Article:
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Building skills and careers with Council

Council apprentice Zane Bagley cleans an engine at work.

Bega Valley Shire Council apprentice, Zane Bagley is part way through his Certificate III in Heavy Commercial Vehicle Mechanical Technology

17 August 2020

For young people choosing to live and work in this beautiful part of the world, life can be challenging at the best of times.

As the Bega Valley was rocked first by bushfires and now the uncertainty of living with COVID-19 restrictions, finding meaningful work and a challenging career has recently become more difficult for young people wanting to work locally.

Thankfully, opportunities still exist, with Bega Valley Shire Council’s cadetship, traineeship and apprenticeship programs giving hope, employment, skills training and small business support in the area.

Council’s Manager for People and Governance, Mark Irvin said the workplace training opportunities offered through Council can offer a lifeline for young people who want to stay and work locally.

“While it’s great to see lots of young people heading off to gain tertiary qualifications in their chosen fields, it’s important to provide opportunities for young people seeking careers in the local area.

“They may not realise it at the time, but these future trainees, cadets and apprentices will go on to provide a vital skills base that keeps local business and industry thriving,” he said.

Thomas Donnelly completed his three-year apprenticeship last year, finishing up and passing his Certificate III in Heavy Commercial Vehicle Mechanical Technology through Canberra CIT as part of the program.

While undergoing his training, Thomas worked in Council’s Fleet Facilities workshop team, learning valuable workplace skills from colleagues and Coordinator, Deon Constance.

“Thomas was a real asset to the team. He took on board the complexities of working to a professional standard as well as what it means to work as part of a busy team.

“As a result, Thomas has gone on to gain employment as an experienced and qualified heavy vehicle mechanic with a local business. He’s now a valuable part of a skills base serving the area,” he said.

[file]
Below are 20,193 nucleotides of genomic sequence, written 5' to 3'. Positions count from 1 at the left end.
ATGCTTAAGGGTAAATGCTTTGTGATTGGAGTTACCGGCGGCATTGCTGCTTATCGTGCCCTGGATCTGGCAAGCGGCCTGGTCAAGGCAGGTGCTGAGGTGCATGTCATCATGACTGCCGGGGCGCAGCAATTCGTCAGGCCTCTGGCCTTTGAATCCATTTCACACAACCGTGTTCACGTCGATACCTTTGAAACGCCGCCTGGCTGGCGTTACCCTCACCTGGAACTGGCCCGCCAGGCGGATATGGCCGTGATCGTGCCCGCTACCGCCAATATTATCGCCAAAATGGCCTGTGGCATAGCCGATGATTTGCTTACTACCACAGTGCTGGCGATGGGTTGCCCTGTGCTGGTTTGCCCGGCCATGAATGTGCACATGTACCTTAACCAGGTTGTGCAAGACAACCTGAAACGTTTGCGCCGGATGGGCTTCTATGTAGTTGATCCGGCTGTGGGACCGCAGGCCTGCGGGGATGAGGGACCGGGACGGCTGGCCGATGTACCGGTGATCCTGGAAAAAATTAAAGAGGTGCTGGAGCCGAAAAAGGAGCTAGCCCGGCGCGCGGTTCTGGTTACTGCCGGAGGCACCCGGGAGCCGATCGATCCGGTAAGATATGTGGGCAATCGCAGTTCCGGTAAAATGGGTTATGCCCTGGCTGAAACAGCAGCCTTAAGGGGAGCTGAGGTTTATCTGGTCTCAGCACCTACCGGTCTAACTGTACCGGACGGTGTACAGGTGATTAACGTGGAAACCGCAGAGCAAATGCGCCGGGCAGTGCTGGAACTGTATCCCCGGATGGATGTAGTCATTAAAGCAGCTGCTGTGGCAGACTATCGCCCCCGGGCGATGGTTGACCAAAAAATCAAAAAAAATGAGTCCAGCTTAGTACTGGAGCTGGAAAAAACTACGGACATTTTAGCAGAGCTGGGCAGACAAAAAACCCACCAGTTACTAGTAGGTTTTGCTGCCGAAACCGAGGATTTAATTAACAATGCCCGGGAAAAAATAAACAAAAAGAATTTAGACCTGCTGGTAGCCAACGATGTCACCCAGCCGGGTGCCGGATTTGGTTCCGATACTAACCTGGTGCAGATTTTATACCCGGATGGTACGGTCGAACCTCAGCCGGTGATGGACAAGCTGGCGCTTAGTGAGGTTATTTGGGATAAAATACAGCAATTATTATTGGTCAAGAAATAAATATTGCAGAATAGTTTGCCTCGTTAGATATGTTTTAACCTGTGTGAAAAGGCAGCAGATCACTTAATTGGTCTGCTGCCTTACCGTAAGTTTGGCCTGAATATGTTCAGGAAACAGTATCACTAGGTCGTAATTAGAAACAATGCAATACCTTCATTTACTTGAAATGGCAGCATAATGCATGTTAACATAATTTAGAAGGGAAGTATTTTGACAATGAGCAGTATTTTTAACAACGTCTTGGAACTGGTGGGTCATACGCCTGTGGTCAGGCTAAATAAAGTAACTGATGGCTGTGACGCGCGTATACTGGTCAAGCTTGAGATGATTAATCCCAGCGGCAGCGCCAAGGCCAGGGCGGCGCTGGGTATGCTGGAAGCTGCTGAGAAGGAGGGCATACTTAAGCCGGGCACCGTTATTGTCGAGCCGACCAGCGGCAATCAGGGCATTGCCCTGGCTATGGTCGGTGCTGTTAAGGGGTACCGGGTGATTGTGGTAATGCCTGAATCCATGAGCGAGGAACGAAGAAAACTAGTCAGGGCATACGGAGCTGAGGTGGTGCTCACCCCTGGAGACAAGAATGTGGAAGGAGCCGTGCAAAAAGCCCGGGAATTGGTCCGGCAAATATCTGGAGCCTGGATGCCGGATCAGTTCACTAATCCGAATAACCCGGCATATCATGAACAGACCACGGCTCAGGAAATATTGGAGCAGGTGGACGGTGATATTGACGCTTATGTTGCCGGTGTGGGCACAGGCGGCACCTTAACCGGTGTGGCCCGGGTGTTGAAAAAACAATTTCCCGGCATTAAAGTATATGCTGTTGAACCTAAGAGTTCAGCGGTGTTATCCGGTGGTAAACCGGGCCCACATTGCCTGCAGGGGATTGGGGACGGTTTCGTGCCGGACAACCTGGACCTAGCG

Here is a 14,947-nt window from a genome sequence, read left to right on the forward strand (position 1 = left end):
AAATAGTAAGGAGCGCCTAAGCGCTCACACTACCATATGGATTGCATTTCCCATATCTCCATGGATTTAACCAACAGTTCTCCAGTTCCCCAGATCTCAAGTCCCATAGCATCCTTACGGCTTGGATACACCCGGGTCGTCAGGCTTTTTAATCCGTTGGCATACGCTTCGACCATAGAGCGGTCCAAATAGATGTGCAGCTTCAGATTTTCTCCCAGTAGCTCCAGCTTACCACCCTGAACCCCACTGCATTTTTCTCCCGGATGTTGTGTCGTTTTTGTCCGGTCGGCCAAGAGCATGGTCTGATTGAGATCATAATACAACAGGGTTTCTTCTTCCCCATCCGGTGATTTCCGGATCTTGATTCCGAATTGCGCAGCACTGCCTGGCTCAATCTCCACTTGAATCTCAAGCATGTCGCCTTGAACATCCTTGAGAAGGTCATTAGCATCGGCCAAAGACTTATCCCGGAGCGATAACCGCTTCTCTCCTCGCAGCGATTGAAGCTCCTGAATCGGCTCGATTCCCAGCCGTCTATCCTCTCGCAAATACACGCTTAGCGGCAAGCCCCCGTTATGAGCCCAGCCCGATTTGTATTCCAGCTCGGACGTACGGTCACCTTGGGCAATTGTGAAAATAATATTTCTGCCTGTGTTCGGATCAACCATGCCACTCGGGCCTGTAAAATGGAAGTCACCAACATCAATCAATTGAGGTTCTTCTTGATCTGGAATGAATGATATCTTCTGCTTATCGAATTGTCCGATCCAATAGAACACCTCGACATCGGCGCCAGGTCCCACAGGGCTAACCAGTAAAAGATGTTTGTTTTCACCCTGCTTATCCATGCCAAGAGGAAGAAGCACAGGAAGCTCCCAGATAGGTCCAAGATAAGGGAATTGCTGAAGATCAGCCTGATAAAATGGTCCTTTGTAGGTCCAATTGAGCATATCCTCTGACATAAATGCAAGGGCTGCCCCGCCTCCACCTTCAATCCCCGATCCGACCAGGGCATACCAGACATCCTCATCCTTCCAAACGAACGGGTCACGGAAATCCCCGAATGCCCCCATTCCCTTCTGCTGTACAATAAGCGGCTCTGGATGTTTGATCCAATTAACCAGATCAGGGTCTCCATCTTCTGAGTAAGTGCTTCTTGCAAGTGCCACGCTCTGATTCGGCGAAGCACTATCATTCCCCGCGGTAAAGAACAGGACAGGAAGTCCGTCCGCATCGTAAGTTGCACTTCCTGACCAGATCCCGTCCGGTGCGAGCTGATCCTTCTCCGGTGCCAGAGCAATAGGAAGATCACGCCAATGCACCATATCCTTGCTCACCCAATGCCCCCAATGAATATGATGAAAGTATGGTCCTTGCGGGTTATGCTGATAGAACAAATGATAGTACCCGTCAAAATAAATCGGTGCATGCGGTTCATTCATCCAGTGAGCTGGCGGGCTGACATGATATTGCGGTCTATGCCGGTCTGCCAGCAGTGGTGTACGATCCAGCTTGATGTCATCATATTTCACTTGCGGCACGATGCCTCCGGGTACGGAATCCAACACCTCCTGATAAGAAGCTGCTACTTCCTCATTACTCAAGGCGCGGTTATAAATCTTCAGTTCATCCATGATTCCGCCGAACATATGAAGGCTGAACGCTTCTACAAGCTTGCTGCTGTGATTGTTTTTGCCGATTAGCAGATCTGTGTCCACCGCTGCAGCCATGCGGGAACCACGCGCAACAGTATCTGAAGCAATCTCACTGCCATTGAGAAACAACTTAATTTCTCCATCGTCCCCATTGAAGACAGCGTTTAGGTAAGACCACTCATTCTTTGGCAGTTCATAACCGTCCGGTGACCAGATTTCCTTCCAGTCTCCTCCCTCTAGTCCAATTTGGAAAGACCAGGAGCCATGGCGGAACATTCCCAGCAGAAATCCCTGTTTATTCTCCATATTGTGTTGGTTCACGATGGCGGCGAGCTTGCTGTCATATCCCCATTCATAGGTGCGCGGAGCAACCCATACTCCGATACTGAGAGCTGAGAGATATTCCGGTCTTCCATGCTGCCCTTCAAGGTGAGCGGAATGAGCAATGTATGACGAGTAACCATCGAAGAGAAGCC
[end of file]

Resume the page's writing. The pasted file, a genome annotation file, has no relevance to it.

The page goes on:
Mr Donnelly said he is really pleased with the outcome.

“I came out of school wanting to train as a mechanic, and the opportunity was there thanks to a Council apprenticeship.

“I had to work hard and there was a lot to learn, but I’m really glad I put in the effort because now I have the career I was looking for and I get to live in this awesome place,” he said.

Current apprentice, Zane Bagley agrees. Part way through his five-year Heavy Commercial Vehicle Mechanical Technology apprenticeship, he feels skilled-up and enjoying the process of learning a new trade.

“It’s really supportive learning from an established team of people who know what they are doing. I’ve learned so much in the time I’ve been here and am looking forward to picking up lots of new skills,” he said.

Council’s cadet, trainee and apprentice positions are offered as part of its ongoing commitment to encourage young people to start their careers in local government.

Mr Irvin said it is a strategic approach that expands Council’s capacity and workforce, based on the operational needs of the business.

“It’s an approach that works well and provides on so many fronts, giving us an extra pair of hands when we need it, job opportunities for young people, and skilled employees for businesses and organisations that need them.

“Many of our apprentices, trainees and cadets continue their careers within the industry, and others go on to add to the local business community in many different ways,” Mr Irvin said.

If you would like more information about Council’s workplace training programs, visit the Careers at Council webpage.


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